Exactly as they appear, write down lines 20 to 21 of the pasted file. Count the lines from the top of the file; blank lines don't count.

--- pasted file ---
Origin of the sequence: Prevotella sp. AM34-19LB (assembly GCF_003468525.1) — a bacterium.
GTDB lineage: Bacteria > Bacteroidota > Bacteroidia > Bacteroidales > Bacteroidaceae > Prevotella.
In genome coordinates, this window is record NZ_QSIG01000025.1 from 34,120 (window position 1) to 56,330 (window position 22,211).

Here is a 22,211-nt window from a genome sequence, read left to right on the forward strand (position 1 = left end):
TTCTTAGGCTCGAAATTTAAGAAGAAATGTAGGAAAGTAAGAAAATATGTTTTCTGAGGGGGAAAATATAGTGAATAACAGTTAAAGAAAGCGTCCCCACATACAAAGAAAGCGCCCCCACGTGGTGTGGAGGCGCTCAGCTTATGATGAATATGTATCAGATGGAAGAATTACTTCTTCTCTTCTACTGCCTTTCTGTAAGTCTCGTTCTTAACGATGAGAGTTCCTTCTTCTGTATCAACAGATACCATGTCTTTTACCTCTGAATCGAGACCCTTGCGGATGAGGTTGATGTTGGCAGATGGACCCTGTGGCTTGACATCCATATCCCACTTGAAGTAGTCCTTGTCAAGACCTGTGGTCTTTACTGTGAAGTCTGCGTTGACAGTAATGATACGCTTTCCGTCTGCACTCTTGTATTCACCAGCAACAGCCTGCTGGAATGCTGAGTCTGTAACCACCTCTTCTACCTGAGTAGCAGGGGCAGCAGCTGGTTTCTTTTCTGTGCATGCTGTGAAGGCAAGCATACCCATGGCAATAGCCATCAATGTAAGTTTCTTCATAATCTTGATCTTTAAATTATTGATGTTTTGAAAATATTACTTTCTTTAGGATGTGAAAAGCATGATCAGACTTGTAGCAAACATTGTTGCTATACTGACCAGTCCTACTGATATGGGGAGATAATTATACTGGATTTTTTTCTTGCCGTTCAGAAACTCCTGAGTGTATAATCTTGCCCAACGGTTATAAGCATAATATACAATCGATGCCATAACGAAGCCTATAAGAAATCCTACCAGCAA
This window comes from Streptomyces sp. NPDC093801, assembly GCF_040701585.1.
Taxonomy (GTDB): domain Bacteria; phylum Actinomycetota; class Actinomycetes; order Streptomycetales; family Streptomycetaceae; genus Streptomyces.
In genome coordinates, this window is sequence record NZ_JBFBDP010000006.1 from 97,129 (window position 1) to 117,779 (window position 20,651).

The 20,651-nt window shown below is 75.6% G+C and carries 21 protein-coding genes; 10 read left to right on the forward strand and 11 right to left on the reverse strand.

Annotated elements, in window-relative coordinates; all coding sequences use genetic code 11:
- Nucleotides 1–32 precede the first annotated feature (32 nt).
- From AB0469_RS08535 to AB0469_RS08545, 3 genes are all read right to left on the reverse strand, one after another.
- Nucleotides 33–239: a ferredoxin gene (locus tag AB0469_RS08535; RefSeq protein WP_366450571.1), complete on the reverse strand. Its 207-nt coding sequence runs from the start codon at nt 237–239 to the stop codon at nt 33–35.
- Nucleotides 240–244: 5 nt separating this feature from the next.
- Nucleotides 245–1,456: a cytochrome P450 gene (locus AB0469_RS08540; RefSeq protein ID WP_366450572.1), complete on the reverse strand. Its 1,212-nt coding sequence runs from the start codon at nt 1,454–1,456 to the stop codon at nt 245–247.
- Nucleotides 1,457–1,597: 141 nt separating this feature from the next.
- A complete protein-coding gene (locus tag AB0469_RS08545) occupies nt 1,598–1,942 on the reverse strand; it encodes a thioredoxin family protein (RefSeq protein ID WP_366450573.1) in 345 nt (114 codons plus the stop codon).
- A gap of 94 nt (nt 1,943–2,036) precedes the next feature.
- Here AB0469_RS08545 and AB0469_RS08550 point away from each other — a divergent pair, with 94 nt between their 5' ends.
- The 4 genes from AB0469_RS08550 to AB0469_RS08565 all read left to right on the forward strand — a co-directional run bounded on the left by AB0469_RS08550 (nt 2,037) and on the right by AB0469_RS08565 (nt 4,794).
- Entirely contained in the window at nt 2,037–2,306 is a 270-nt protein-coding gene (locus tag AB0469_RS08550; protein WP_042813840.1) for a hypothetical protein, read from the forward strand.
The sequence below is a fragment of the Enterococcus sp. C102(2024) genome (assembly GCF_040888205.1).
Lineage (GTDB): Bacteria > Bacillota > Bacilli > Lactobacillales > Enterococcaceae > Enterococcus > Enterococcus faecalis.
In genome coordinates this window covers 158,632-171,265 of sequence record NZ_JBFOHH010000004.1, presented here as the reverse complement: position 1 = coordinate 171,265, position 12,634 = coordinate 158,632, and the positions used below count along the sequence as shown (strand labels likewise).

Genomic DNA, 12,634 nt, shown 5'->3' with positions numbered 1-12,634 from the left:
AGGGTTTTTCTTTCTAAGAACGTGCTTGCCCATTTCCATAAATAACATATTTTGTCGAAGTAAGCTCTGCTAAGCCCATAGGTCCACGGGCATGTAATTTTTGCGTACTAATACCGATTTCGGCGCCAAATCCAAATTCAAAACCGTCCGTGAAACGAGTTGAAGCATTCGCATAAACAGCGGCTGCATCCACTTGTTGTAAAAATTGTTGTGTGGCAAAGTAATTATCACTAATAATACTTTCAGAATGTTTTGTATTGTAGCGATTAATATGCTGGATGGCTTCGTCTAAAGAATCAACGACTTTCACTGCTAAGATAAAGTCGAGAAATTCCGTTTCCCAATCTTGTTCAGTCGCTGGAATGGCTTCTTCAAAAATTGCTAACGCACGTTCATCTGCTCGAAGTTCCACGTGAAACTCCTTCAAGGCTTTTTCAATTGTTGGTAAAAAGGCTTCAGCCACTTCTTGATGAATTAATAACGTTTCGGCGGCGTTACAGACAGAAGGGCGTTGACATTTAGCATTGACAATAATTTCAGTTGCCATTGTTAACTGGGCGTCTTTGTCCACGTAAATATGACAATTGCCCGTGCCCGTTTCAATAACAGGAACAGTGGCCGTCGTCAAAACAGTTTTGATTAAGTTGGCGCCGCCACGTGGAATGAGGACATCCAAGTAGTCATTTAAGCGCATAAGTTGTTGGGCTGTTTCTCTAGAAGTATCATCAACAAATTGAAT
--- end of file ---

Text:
- The 4 genes from AB0469_RS08550 to AB0469_RS08565 all read left to right on the forward strand — a co-directional run bounded on the left by AB0469_RS08550 (nt 2,037) and on the right by AB0469_RS08565 (nt 4,794).
- Entirely contained in the window at nt 2,037–2,306 is a 270-nt protein-coding gene (locus tag AB0469_RS08550; protein WP_042813840.1) for a hypothetical protein, read from the forward strand.